Affectionately known as ‘the King Eddy’, the King Edward Hotel was built in phases between 1905 and 1910, making it Calgary’s second oldest hotel building. The hotel’s earliest, three-storey section, built in 1905, is typical of early twentieth century design and construction in Alberta. The hotel’s five-storey section – constructed in phases in 1907, 1909 and 1910 – is characterized by its solid, larger scale and differentiated detailing. Like so many of Calgary’s early buildings, most of the stone for the King Edward’s sandstone detailing came from local quarries.
In the early 1980s, the King Eddy became one of Canada’s first blues bars. Hosting legendary blues musicians like BB King, John Hammond, Pinetop Perkins and Otis Rush as well as Canadian rocker Bryan Adams, it gained a national reputation as ‘Home of the Blues’. When the King Edward closed its doors in 2004, the hotel was considered Canada’s oldest blues bar.
In spring 2008, CMLC issued a national call for Expressions of Interest from groups interested in rejuvenating and making use of the historic King Eddy. In May 2008, following a rigorous competitive process, CMLC selected a partner for the project: Cantos Music Foundation, whose vision is to incorporate the King Eddy into the 160,000 sq ft National Music Centre (NMC) – an architectural icon that will straddle 4th Street SE. To further contribute to the realization of this significant cultural asset and bona fide city landmark within East Village, CMLC also enabled the transaction of land for delivery of the NMC – a project valued at $135 million. For more information on the NMC, visit www.nmc.ca.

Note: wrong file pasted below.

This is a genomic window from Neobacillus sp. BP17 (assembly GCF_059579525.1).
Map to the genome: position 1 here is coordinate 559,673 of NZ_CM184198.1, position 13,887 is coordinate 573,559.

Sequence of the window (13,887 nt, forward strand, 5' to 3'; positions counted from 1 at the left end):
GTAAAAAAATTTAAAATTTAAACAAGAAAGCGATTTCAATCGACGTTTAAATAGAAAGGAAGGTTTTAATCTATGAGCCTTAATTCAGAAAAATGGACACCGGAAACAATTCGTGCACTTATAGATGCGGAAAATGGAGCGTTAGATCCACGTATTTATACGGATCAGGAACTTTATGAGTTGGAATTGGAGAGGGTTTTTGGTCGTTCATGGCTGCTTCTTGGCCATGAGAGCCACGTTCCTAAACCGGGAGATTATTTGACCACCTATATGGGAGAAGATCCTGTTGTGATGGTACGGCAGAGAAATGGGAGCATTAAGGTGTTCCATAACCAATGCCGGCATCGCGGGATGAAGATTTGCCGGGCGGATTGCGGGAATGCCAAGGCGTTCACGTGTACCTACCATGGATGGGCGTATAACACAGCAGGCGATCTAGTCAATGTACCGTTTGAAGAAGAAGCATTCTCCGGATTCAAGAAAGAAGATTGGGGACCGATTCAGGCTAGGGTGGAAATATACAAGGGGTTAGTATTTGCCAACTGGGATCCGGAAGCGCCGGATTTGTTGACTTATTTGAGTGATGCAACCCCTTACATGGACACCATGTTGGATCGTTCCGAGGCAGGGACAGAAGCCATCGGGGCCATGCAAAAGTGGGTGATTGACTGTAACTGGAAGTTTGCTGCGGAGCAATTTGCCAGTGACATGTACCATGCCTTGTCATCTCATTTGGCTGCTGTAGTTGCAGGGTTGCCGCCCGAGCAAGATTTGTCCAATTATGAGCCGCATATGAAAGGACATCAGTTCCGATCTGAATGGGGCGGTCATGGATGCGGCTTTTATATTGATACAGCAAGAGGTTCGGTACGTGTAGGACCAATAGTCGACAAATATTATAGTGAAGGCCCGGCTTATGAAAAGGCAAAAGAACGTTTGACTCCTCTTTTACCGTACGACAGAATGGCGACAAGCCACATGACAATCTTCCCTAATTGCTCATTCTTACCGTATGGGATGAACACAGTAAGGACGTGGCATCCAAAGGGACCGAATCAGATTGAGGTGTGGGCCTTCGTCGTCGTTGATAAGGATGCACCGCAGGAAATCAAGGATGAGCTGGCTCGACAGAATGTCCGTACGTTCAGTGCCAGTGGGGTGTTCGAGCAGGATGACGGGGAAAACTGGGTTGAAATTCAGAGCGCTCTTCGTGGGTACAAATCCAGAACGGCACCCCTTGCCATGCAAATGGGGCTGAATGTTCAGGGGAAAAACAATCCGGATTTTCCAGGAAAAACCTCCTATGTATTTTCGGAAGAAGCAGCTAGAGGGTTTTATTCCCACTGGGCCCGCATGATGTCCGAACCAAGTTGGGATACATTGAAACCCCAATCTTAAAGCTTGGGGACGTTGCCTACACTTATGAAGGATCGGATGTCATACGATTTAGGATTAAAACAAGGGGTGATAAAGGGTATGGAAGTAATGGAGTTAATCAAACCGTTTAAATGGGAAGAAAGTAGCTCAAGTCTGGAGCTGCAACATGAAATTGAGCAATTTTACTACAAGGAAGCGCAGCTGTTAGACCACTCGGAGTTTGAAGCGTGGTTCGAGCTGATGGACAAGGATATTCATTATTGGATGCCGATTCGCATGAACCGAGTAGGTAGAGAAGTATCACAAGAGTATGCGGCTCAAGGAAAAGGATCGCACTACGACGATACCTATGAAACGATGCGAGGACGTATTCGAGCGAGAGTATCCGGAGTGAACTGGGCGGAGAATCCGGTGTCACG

In 2010, restoration and environmental remediation work began in the hotel; and as part of the construction of NMC, interior/exterior restoration isongoing. Construction of the NMC began in February 2013, with completion scheduled for 2015.